Need to know everything about named reactions?
ReactionFlash® gives access to over 1,000 Named Reactions, their mechanisms and examples published in peer-reviewed literature.
Developed in collaboration with the renowned research group of Prof. Dr. Carreira of ETH Zurich.
Available for free on:
ReactionFlash helps you learn and teach Named Reactions
The app is designed like a set of flash cards. Each card shows the reaction, its mechanism, examples from peer-reviewed, published literature and give acces to the latest publications in Reaxys. Test your knowledge with the quiz.
“ReactionFlash facilitates communication between chemists” Adrian Bailey Fourth-year PhD student, ETH Zurich
“It’s a portable, reliable database that presents everything in a concise manner” Alberto Kravina Fourth-year PhD student, ETH Zurich
“It’s the best way to get verified and curated information on named reactions” Adrian Bailey Fourth-year PhD student, ETH Zurich
ReactionFlash helps students understand the language and mechanisms of chemistry” Prof. Dr. Erick Carreira ETH Zurich
Some suggestions when using ReactionFlash
Copy reaction text to clipboard:
Press and hold a reaction text to copy it to the clipboard – allowing you to paste the text into a translator if you want to have the text translated in your language.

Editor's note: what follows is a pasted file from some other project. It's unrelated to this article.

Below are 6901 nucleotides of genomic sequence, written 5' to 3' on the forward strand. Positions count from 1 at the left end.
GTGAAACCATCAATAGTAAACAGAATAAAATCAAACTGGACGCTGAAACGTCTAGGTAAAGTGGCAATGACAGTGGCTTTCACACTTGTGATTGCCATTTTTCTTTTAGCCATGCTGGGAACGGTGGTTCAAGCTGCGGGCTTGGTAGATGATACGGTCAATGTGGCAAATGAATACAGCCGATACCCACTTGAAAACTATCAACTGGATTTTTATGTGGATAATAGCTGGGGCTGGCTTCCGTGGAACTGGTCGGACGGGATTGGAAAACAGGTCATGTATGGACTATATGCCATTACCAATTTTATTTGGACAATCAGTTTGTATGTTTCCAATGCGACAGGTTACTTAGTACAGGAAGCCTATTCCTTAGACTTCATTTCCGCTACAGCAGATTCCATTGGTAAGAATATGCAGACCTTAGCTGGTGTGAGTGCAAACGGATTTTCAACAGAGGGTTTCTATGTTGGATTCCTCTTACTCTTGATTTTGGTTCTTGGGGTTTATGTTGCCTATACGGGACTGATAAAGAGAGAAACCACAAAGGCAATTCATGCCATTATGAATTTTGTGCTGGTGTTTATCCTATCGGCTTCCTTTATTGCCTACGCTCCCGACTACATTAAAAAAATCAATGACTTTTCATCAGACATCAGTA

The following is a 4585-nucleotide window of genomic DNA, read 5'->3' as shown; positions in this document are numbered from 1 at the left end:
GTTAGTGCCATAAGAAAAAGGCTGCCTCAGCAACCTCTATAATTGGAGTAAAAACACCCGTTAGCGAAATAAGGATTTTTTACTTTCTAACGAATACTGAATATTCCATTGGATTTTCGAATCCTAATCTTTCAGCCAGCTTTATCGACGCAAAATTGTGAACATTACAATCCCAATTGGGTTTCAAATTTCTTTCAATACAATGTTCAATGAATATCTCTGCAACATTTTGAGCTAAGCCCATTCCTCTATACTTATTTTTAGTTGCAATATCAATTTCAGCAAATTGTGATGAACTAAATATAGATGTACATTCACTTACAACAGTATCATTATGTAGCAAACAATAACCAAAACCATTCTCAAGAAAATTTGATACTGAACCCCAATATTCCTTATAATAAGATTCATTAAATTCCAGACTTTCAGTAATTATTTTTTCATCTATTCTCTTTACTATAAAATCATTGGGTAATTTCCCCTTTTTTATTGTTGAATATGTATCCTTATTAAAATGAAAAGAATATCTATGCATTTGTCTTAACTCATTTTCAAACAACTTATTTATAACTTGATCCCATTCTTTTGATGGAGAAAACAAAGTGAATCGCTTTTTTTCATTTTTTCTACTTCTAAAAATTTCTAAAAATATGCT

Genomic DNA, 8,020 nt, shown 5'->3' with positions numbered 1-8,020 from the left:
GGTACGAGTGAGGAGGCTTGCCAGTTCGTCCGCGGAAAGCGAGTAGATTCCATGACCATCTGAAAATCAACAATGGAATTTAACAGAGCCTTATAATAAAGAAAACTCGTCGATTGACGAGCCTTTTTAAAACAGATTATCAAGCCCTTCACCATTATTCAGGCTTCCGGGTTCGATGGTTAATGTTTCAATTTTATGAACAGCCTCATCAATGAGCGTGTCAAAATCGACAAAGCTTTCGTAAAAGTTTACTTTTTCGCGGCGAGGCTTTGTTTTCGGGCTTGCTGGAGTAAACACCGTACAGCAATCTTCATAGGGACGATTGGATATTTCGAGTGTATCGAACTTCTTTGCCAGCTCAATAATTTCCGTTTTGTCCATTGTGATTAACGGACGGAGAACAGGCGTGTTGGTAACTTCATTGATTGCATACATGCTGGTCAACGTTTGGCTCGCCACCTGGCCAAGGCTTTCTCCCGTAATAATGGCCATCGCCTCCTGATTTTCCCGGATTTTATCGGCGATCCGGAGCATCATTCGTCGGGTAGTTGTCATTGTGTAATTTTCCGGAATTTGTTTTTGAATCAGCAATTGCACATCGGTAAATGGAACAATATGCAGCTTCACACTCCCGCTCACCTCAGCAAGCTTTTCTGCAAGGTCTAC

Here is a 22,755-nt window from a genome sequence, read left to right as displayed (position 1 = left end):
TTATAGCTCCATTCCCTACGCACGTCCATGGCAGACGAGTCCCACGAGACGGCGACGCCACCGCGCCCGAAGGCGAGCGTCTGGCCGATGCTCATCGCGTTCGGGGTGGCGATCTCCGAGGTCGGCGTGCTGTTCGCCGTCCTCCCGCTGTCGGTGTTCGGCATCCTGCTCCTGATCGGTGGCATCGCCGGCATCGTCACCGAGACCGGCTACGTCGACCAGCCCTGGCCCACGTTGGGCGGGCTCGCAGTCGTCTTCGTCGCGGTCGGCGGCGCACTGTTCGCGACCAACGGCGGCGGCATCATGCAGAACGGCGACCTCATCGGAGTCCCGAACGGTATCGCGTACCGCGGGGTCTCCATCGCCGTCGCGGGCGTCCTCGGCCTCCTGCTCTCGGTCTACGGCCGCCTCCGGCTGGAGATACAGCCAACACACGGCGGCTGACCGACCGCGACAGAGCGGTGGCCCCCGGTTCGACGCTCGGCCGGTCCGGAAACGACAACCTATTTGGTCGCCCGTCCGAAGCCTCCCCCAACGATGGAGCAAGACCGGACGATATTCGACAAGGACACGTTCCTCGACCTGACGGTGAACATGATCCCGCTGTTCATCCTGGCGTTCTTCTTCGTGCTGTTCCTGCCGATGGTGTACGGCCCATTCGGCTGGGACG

Create your Personal Sets:
You can add Named Reactions to a Personal Set via taping on the three dots (bottom right) on a Named Reaction card or by selecting one or more Named Reactions from the list of Named Reactions in the Library. You are able to rename or delete personal sets as well.
Tap on the shuffle icon on the Named Reaction card (icon on top right) to allow the app to propose randomly the next Named Reaction when swiping to the left or to the right, instead of presenting the next Named Reaction in an alphabetical order.
Pinch or double tap on a drawing to zoom it in or out.
Press and hold on any drawing to obtain a magnifying glass.
Some of you may be surprised by the drawing conventions – we use the Reaxys drawing conventions which differ from conventions you may be familiar with (e.g., pentavalent nitrogen in a nitro group).